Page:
##
Integer-valued polynomials *July 21, 2009*

*Posted by Akhil Mathew in algebra, Problem-solving.*

Tags: integers, polynomials

trackback

Tags: integers, polynomials

trackback

So, in a break from the earlier series I was doing on Lie algebras, I want to discuss a very elementary question about polynomials. The answer is well-known but is interesting. It would make a good competition type problem (indeed, it’s an exercise in Serge Lang’s Algebra). Moreover, ironically, it’s useful in algebra: At some point one of us will probably discuss Hilbert polynomials, which take integer values, so this result tells us something about them.

*We have a polynomial which takes integer values at all sufficiently large . What can we say about ?*

Denote the set of such by . Then clearly . But the converse is false.

Take for instance

which is always integral, since and always have the same parity.

**Binomial Coefficients **

It turns out that we can always express *any* polynomial in terms of the binomial coefficients:

Definition 1We define the-th binomial coefficient:

This is of course a generalization of the normal definition of the binomial coefficients.

We see that since the ordinary binomial coefficients are integers.

The binomial coefficients have many interesting properties. First, we define the **difference operator** mapping . The key idea to this problem is that *preserves *, i.e. .

We have:

which is checked directly from the definition and a little bit of algebra.

Finally, the polynomials form a basis for . Given a polynomial of degree and leading coefficient , take the difference

and get a polynomial of degree . Then induct on the degree of to see that the span ; since the degrees are different, they are linearly independent. (This is basically the proof that a triangular matrix with nonzero elements on the diagonal is invertible.)

**Solution of the problem **

Theorem 2. In other words, every polynomial is a linear combination, withintegral coefficients, of binomial coefficients.

*Proof:* Induction on . If we are working with a constant function which must be an integer, and by definition. Otherwise, if and the theorem is proved for smaller degrees, we can write

where , but not necessarily . Then

since , we see that necessarily the by the inductive hypothesis.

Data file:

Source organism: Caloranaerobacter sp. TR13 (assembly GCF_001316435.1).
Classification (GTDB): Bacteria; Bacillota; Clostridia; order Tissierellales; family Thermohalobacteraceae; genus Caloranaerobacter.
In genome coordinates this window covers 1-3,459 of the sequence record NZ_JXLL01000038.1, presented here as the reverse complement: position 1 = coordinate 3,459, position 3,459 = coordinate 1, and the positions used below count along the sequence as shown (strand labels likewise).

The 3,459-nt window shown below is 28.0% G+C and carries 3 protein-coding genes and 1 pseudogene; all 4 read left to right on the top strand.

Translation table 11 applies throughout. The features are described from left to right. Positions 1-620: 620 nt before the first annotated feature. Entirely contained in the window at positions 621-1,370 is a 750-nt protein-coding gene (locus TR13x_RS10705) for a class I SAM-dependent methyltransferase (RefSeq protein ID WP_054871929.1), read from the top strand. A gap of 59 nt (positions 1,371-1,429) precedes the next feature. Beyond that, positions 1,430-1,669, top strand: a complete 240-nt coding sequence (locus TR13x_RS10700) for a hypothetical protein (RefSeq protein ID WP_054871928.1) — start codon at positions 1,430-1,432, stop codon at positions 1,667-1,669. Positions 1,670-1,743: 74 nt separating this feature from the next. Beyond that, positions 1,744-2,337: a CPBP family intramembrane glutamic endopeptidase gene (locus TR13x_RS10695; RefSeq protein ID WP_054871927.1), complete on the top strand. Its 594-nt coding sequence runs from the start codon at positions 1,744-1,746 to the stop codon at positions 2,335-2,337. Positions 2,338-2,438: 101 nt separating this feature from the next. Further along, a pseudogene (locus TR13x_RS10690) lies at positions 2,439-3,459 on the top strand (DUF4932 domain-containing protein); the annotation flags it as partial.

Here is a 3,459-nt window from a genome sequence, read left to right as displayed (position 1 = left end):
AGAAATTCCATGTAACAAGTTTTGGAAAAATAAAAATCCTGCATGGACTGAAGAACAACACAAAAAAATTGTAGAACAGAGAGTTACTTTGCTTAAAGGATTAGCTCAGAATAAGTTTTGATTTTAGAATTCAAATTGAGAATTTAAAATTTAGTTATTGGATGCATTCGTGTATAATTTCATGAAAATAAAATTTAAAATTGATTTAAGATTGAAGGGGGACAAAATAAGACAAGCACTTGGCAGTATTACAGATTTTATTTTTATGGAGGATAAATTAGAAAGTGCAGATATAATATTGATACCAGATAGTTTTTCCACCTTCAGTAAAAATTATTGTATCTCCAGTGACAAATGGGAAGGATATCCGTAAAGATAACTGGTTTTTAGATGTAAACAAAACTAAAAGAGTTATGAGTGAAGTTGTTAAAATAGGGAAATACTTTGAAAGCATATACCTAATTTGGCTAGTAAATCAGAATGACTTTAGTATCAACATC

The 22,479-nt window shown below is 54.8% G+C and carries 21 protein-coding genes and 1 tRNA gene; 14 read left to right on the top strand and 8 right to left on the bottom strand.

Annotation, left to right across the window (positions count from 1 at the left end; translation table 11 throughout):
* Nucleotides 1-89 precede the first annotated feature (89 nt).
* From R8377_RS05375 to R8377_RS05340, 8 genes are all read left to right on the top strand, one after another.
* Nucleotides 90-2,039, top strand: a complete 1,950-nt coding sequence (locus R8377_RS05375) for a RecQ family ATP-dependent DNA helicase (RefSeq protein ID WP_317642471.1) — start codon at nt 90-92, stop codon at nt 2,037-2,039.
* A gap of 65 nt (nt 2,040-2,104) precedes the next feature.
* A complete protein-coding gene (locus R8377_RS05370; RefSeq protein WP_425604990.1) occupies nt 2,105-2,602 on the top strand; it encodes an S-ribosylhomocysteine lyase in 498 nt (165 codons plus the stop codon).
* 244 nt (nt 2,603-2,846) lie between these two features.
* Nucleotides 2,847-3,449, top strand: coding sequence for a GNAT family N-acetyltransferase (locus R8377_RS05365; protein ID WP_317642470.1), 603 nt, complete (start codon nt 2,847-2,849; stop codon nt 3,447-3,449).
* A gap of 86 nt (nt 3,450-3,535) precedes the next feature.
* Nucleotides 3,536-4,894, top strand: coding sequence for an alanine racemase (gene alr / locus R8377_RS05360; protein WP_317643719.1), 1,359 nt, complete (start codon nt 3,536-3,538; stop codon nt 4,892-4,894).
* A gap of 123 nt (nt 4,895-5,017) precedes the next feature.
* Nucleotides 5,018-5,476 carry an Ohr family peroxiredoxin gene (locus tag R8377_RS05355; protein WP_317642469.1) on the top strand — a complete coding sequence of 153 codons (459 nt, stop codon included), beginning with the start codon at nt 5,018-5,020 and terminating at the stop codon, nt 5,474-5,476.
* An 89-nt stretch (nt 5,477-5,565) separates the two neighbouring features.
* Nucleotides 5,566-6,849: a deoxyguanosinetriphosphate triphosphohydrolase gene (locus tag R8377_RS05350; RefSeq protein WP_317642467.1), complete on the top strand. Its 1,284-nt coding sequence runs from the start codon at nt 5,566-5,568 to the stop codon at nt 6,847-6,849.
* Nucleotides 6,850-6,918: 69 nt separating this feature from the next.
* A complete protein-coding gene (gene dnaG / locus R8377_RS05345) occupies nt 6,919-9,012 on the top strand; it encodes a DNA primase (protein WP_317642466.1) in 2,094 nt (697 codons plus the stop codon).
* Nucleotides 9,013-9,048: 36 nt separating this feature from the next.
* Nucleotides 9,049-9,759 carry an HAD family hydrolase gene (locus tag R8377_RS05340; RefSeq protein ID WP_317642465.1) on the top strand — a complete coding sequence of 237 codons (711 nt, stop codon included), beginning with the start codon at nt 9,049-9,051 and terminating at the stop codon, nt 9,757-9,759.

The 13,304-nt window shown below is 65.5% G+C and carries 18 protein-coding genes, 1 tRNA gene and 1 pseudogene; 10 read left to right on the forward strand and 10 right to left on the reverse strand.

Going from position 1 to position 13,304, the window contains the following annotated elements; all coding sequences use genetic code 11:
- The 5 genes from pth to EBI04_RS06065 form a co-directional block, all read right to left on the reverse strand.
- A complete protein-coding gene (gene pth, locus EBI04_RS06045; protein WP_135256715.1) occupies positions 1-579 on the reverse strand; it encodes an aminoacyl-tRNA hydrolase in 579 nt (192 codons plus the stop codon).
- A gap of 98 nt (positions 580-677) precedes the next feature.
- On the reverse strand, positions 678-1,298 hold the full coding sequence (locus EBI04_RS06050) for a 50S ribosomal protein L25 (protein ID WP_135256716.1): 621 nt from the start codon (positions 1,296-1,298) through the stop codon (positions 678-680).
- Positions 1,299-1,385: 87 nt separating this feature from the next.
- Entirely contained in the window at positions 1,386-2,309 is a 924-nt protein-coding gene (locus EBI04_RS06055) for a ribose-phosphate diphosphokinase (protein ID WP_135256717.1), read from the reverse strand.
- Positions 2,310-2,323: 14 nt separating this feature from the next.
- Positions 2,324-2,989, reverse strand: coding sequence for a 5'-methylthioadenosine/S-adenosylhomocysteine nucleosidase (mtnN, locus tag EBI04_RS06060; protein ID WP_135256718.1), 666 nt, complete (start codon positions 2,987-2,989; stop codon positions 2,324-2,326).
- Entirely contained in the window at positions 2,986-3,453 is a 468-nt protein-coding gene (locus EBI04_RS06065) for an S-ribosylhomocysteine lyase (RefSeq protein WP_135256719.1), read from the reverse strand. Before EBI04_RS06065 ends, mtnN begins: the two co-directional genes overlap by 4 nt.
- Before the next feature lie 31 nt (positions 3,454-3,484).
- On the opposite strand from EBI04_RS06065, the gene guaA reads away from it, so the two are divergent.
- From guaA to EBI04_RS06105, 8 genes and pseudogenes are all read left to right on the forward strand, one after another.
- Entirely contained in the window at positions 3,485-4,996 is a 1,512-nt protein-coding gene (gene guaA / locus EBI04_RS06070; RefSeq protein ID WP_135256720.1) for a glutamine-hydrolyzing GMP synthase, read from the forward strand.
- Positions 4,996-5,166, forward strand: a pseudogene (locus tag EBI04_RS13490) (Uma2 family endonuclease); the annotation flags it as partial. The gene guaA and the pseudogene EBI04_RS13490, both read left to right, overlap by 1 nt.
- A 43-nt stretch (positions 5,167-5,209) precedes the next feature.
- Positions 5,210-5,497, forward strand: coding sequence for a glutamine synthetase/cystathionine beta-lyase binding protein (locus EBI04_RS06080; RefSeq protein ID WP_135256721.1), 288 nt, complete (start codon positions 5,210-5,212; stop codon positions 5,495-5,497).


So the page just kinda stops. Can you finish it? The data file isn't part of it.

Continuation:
*[Edit, 6/22- this material is also covered, with some additional results as well, in this post. See also here. AM]*

The difference operator you want is actually the forward one, .

Anyway, there’s a rather clever way to do this proof “constructively” analogous to the Taylor series expansion: just check the identity . A polynomial takes integer values if and only if its finite difference table consists of integers. But even better, the coefficients are precisely the entries in its first row!

This turns out to be extremely convenient for polynomial interpolation; see my old posts here and here.

Anyway, here’s a problem along these lines. Suppose we want a polynomial of degree to satisfy for some sequence of integers . The “local” obstruction to this polynomial having integer coefficients is that the integers may not satisfy , which must be true of any polynomial with integer coefficients. Is this the only obstruction? In other words, given that the condition holds does have integer coefficients?

Thanks for the correction!

Your method of finding the explicit coefficients is also how one finds the coefficients in the infinite binomial expansion of a continous function (and shows their uniqueness); the existence of an infinite binomial expansion (Mahler’s theorem), may become a future post. If someone else doesn’t do it, I probably will eventually, since I like the result.

I looked at your posts, and they cover everything I mentioned here quite well, so I will add a link to them. I will think about your problem as well, but I don’t have an immediate answer.

There’s some additional discussion of finite differences at Palmer Mebane’s blog here.

Qiaochu, if I understand the problem, the answer is no. The polynomial

takes values and , so we have for this range of arguments, but the leading coefficient of is 1/2.

Argh. The correct condition I want is stronger, then: if is the unique polynomial with rational coefficients of minimal degree satisfying and in addition for all , then the conclusion holds. This is a corollary of a problem on USAMO 1995, but I’m curious how much we can weaken its hypotheses.

More specifically, suppose is the unique polynomial with rational coefficients of minimal degree such that . Does there exist such that if then ?

[...] been playing with polynomial rings. So perhaps it’s good to recall what has been said about such things in the past by others. (Let’s call this a sort of literature review!) In algebra [...]